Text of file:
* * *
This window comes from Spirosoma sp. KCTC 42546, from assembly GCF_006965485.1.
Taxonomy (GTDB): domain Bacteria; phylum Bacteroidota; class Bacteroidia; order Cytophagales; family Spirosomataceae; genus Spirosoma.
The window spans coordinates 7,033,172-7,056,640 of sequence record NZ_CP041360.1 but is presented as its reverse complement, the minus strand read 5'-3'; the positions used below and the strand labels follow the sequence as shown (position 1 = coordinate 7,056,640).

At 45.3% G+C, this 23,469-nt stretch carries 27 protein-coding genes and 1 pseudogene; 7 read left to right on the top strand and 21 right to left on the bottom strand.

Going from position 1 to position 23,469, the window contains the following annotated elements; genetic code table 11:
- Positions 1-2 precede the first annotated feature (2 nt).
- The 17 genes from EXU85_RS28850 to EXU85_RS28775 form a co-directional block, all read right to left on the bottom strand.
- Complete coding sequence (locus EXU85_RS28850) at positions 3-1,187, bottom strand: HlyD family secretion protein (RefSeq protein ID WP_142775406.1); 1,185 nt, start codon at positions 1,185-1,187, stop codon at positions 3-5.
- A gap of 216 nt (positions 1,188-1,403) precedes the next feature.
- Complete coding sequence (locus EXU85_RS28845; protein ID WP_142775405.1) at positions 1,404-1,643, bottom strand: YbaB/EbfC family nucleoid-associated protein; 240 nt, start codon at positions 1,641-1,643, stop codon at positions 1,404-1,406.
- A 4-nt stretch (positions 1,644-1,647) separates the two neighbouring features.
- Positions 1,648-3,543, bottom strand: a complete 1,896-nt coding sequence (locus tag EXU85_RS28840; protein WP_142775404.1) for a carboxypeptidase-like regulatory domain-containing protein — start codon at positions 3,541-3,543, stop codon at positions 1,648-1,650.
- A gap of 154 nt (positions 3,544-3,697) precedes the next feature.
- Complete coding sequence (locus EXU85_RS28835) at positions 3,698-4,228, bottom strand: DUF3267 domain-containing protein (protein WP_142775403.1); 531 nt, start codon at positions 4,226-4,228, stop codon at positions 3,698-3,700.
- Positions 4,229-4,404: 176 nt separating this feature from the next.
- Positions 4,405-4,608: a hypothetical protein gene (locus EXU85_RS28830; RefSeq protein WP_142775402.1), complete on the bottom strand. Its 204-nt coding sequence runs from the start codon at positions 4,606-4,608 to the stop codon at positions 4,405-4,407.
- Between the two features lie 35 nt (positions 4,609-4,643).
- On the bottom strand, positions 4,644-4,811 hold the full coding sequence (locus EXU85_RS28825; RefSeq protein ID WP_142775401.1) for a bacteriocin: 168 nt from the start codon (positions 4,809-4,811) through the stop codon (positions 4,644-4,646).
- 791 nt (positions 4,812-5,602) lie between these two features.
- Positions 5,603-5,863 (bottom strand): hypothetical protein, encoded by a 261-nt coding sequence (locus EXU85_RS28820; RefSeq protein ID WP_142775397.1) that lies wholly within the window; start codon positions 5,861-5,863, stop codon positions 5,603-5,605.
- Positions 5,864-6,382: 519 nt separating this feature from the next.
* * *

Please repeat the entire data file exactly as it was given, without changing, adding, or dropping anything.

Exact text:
This window comes from Spirosoma sp. KCTC 42546, from assembly GCF_006965485.1.
Taxonomy (GTDB): domain Bacteria; phylum Bacteroidota; class Bacteroidia; order Cytophagales; family Spirosomataceae; genus Spirosoma.
The window spans coordinates 7,033,172-7,056,640 of sequence record NZ_CP041360.1 but is presented as its reverse complement, the minus strand read 5'-3'; the positions used below and the strand labels follow the sequence as shown (position 1 = coordinate 7,056,640).

At 45.3% G+C, this 23,469-nt stretch carries 27 protein-coding genes and 1 pseudogene; 7 read left to right on the top strand and 21 right to left on the bottom strand.

Going from position 1 to position 23,469, the window contains the following annotated elements; genetic code table 11:
- Positions 1-2 precede the first annotated feature (2 nt).
- The 17 genes from EXU85_RS28850 to EXU85_RS28775 form a co-directional block, all read right to left on the bottom strand.
- Complete coding sequence (locus EXU85_RS28850) at positions 3-1,187, bottom strand: HlyD family secretion protein (RefSeq protein ID WP_142775406.1); 1,185 nt, start codon at positions 1,185-1,187, stop codon at positions 3-5.
- A gap of 216 nt (positions 1,188-1,403) precedes the next feature.
- Complete coding sequence (locus EXU85_RS28845; protein ID WP_142775405.1) at positions 1,404-1,643, bottom strand: YbaB/EbfC family nucleoid-associated protein; 240 nt, start codon at positions 1,641-1,643, stop codon at positions 1,404-1,406.
- A 4-nt stretch (positions 1,644-1,647) separates the two neighbouring features.
- Positions 1,648-3,543, bottom strand: a complete 1,896-nt coding sequence (locus tag EXU85_RS28840; protein WP_142775404.1) for a carboxypeptidase-like regulatory domain-containing protein — start codon at positions 3,541-3,543, stop codon at positions 1,648-1,650.
- A gap of 154 nt (positions 3,544-3,697) precedes the next feature.
- Complete coding sequence (locus EXU85_RS28835) at positions 3,698-4,228, bottom strand: DUF3267 domain-containing protein (protein WP_142775403.1); 531 nt, start codon at positions 4,226-4,228, stop codon at positions 3,698-3,700.
- Positions 4,229-4,404: 176 nt separating this feature from the next.
- Positions 4,405-4,608: a hypothetical protein gene (locus EXU85_RS28830; RefSeq protein WP_142775402.1), complete on the bottom strand. Its 204-nt coding sequence runs from the start codon at positions 4,606-4,608 to the stop codon at positions 4,405-4,407.
- Between the two features lie 35 nt (positions 4,609-4,643).
- On the bottom strand, positions 4,644-4,811 hold the full coding sequence (locus EXU85_RS28825; RefSeq protein ID WP_142775401.1) for a bacteriocin: 168 nt from the start codon (positions 4,809-4,811) through the stop codon (positions 4,644-4,646).
- 791 nt (positions 4,812-5,602) lie between these two features.
- Positions 5,603-5,863 (bottom strand): hypothetical protein, encoded by a 261-nt coding sequence (locus EXU85_RS28820; RefSeq protein ID WP_142775397.1) that lies wholly within the window; start codon positions 5,861-5,863, stop codon positions 5,603-5,605.
- Positions 5,864-6,382: 519 nt separating this feature from the next.